Kardia, Curriculum and Character

ArushaTimes News

At a time when all schools are navigating exceptional circumstances, we can thankfully tell JKCS families that we are working out ways to cover the full range of curriculum content in all grades and subject areas. In some cases, our methods of teaching and learning have been revisioned.
In support of continuing courses that are significantly constrained by COVID-19 safety protocols, we have adapted practises and invested in new resources. Bucket Drums, Ukuleles and specialized Personal Protective Devices are being incorporated into music classes. Our students are spending a lot more time outdoors and their teachers are developing ways to connect the environments of their outdoor classroom to valuable and authentic learning experiences.


In next week’s newsletter, be sure to read Mr. Wasik’s article; he will share a first-hand story about his opportunity to poignantly connect an actual, ‘In our own backyard’ piece of Canadian history, to the Biblical framework of creation, fall, redemption, and renewal.
In the context of this narrative, JKCS students are participating in the purpose of a Christian Education. Learning that reaches beyond the aim of academic mastery, teaches students to understand themselves, their fellow humans and the created world, all in relation to God.


The influences of developing faithful Christian curriculum practices are far-reaching. In our drone-piloting and coding course, our students develop cognitive abilities as thinkers and computer programmers, but the teaching extends beyond that to include the Biblical seat of learning, which in scripture is not the head, but the heart. In this context, learning about the ethical use and development of technology is solidly rooted in merging the goal to know with the goal of love.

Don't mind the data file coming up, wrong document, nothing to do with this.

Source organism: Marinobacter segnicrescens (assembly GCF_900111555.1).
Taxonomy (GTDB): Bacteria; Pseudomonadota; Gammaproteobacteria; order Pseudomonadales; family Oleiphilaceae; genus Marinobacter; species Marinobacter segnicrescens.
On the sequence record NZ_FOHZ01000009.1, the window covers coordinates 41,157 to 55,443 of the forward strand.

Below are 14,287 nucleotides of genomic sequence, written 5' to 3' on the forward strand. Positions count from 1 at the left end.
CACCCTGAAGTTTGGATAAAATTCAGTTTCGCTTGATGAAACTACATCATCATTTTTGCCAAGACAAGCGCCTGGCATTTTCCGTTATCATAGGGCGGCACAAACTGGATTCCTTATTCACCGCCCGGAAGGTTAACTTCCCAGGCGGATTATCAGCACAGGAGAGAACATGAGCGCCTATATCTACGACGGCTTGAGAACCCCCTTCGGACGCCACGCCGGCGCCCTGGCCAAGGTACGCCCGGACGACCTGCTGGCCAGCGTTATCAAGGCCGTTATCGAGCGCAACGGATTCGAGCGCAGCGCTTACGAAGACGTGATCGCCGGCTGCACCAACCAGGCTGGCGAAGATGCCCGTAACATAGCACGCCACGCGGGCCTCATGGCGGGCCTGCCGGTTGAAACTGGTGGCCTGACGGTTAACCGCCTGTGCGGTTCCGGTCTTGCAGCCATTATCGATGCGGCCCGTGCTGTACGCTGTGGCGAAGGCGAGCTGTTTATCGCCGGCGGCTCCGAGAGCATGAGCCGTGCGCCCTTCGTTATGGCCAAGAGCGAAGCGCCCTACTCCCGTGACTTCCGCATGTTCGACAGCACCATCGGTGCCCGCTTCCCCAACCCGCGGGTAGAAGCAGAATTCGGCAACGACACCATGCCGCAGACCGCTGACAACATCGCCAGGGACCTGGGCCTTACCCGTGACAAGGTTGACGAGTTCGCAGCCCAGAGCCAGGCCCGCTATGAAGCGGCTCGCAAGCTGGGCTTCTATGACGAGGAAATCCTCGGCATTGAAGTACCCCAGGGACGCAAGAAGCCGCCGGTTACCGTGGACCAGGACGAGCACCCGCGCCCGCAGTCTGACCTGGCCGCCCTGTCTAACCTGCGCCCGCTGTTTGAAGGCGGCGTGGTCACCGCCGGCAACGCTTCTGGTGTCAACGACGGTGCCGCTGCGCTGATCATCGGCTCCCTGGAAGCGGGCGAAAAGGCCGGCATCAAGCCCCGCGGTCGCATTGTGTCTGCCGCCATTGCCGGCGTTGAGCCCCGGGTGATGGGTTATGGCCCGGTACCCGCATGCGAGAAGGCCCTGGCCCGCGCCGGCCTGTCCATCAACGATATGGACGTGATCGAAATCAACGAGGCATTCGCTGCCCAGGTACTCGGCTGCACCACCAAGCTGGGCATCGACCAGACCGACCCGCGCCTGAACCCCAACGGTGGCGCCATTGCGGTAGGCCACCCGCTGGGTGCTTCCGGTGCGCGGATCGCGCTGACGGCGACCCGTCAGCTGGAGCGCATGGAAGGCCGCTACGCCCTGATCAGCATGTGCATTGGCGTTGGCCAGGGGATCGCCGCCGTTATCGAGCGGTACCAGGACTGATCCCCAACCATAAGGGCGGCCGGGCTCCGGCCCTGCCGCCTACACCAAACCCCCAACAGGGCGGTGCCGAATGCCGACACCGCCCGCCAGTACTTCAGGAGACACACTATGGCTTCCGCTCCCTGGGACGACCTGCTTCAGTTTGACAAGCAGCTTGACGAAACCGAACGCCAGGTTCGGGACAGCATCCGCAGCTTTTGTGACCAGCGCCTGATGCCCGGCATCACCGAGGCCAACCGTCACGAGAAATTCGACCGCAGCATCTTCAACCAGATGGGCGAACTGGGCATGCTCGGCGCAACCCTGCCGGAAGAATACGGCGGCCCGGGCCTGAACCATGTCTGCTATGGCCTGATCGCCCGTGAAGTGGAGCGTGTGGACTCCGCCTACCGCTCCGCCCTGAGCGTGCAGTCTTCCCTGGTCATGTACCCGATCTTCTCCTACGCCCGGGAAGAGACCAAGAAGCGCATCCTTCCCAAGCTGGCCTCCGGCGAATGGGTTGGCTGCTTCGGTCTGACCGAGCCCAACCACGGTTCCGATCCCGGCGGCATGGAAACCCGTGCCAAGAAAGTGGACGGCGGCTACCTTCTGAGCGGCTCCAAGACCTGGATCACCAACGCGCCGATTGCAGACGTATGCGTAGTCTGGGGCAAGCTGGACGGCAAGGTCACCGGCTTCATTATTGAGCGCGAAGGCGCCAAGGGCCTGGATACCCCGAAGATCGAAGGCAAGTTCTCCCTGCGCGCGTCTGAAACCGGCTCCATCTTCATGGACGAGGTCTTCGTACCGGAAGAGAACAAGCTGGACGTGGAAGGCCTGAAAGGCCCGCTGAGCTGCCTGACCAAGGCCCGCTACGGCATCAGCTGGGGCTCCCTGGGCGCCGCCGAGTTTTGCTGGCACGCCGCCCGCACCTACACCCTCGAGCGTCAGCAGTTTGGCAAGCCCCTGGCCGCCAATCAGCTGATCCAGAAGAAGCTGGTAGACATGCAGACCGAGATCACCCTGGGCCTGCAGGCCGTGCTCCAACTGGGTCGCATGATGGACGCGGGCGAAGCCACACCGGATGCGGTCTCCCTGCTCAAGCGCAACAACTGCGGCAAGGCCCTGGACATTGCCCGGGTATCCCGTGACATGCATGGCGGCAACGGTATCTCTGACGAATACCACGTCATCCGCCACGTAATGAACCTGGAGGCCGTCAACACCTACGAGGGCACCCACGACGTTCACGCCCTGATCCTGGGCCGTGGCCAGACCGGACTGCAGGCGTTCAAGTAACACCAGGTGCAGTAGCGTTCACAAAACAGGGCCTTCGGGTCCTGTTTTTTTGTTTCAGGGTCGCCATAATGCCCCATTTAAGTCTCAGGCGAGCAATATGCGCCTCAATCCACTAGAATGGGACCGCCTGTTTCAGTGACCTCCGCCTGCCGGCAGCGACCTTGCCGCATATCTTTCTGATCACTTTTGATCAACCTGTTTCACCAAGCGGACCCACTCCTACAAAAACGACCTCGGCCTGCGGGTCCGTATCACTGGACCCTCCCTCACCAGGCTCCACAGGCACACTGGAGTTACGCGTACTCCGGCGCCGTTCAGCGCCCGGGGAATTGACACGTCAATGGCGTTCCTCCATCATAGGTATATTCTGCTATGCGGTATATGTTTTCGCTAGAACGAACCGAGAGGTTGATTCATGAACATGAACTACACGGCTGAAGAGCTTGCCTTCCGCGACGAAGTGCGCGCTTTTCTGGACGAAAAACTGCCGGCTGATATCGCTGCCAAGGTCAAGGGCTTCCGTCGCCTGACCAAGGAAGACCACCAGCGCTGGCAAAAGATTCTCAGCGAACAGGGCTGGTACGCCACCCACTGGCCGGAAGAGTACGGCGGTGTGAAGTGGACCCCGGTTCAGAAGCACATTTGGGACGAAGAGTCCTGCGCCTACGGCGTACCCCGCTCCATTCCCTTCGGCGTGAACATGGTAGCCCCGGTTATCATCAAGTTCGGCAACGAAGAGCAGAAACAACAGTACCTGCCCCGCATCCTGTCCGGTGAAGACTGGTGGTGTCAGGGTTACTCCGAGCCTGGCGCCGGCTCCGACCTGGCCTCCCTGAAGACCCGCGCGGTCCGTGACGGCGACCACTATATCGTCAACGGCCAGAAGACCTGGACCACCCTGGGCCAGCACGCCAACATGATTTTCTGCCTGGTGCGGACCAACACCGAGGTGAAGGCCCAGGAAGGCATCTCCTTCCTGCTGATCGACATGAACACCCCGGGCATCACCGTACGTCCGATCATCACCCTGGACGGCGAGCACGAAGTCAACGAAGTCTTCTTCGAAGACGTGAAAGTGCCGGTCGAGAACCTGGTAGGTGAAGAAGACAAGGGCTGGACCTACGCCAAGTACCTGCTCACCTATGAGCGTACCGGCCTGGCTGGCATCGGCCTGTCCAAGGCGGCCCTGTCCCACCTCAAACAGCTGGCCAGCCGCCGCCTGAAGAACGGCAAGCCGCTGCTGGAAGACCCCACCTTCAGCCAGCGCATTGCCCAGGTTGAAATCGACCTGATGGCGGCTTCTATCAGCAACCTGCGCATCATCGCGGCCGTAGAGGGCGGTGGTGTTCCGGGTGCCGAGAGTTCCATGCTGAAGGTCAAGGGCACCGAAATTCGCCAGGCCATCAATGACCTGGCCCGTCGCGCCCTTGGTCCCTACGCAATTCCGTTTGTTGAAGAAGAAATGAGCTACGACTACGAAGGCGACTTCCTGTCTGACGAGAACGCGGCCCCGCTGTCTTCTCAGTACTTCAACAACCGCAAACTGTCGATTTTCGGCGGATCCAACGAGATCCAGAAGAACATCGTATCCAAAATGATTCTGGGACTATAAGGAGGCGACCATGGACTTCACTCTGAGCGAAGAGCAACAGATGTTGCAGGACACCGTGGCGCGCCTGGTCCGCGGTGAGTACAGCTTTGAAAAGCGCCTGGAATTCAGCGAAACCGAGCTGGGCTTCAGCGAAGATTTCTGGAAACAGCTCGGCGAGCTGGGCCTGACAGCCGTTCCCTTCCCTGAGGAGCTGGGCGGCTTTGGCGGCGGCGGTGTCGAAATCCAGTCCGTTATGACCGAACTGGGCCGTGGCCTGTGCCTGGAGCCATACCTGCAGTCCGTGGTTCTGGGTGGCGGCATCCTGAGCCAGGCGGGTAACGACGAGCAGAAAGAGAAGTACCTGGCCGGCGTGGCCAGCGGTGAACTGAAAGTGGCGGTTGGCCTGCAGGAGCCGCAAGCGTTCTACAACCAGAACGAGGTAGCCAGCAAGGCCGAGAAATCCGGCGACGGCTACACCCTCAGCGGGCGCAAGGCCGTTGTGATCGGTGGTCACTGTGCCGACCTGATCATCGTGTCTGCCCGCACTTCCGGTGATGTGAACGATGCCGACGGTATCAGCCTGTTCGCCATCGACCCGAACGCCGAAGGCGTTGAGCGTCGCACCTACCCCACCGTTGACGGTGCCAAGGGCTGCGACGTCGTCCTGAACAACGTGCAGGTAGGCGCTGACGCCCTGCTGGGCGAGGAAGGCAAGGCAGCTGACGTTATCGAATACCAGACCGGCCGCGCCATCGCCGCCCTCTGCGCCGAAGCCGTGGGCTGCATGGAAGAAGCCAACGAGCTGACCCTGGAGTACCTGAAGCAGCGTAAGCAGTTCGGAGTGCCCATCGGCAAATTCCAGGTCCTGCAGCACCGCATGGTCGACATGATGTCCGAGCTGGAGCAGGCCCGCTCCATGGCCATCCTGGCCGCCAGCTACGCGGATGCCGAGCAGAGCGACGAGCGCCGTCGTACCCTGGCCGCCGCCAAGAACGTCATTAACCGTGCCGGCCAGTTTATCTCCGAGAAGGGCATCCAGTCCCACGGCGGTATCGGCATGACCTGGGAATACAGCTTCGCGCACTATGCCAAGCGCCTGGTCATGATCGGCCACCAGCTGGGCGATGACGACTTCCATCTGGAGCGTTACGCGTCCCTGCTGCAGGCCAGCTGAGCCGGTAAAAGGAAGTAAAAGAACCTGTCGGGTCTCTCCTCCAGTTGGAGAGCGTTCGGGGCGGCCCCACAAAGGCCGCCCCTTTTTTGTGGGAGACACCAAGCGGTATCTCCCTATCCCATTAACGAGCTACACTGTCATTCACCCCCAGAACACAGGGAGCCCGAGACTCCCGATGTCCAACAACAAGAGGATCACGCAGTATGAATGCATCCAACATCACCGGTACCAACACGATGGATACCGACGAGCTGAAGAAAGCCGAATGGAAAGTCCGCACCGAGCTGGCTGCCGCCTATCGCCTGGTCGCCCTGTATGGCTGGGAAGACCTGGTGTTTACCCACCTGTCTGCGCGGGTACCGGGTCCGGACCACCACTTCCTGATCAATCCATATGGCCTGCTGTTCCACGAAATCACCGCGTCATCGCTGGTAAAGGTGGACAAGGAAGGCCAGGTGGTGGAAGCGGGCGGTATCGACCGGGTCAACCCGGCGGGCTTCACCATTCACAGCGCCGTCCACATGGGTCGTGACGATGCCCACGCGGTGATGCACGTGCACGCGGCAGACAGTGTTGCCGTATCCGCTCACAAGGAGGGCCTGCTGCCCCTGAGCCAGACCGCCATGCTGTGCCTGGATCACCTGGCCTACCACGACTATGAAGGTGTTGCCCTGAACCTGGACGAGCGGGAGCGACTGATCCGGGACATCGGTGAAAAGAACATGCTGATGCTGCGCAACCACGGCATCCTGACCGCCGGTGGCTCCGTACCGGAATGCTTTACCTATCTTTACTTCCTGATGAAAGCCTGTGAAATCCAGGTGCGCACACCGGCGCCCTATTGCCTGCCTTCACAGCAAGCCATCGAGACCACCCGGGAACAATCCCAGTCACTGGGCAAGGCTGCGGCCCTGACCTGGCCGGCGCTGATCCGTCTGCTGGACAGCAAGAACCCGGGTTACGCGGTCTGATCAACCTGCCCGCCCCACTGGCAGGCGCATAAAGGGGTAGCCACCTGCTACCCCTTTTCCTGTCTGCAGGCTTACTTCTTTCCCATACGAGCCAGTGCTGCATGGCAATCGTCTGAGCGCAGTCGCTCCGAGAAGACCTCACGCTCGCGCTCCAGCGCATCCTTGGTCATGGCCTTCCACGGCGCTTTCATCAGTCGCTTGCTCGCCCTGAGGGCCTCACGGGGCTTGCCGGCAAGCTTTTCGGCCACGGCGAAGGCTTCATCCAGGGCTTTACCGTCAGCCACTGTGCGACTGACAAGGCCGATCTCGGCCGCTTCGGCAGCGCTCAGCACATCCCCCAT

Perhaps the most lyrical expression of this theme is captured in 1 Corinthians 13.
If I have all the eloquence of men or of angels, but speak without love… if I understand all the mysteries there are, and know everything… but without love, then I am nothing.


Biblically, the metaphorical heart (in Greek, kardia) is the seat of learning and formation of character. Growing in wisdom and love touches on the intellectual, emotional, physical, social and spiritual aspects of our lives and within this holistic understanding of a Christ-centered education our teachers, in partnership with your family, seek to educate God’s well-loved and precious children.

Wendy Perttula
Director of Curriculum and Learning